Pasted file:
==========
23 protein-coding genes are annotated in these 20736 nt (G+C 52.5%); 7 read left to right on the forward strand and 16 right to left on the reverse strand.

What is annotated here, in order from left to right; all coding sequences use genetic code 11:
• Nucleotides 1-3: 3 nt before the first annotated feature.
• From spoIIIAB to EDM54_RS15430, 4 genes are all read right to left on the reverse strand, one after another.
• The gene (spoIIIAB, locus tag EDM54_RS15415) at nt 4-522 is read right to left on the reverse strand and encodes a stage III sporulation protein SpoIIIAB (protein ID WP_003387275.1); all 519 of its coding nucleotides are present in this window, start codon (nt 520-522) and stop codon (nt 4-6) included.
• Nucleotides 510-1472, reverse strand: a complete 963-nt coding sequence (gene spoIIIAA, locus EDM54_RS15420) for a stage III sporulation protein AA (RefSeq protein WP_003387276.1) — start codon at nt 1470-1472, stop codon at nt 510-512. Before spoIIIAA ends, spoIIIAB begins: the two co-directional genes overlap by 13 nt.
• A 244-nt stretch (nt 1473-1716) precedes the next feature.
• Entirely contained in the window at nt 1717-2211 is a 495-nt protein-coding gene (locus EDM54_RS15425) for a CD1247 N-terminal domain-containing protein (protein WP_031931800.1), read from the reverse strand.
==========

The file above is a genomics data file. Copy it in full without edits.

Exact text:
23 protein-coding genes are annotated in these 20736 nt (G+C 52.5%); 7 read left to right on the forward strand and 16 right to left on the reverse strand.

What is annotated here, in order from left to right; all coding sequences use genetic code 11:
• Nucleotides 1-3: 3 nt before the first annotated feature.
• From spoIIIAB to EDM54_RS15430, 4 genes are all read right to left on the reverse strand, one after another.
• The gene (spoIIIAB, locus tag EDM54_RS15415) at nt 4-522 is read right to left on the reverse strand and encodes a stage III sporulation protein SpoIIIAB (protein ID WP_003387275.1); all 519 of its coding nucleotides are present in this window, start codon (nt 520-522) and stop codon (nt 4-6) included.
• Nucleotides 510-1472, reverse strand: a complete 963-nt coding sequence (gene spoIIIAA, locus EDM54_RS15420) for a stage III sporulation protein AA (RefSeq protein WP_003387276.1) — start codon at nt 1470-1472, stop codon at nt 510-512. Before spoIIIAA ends, spoIIIAB begins: the two co-directional genes overlap by 13 nt.
• A 244-nt stretch (nt 1473-1716) precedes the next feature.
• Entirely contained in the window at nt 1717-2211 is a 495-nt protein-coding gene (locus EDM54_RS15425) for a CD1247 N-terminal domain-containing protein (protein WP_031931800.1), read from the reverse strand.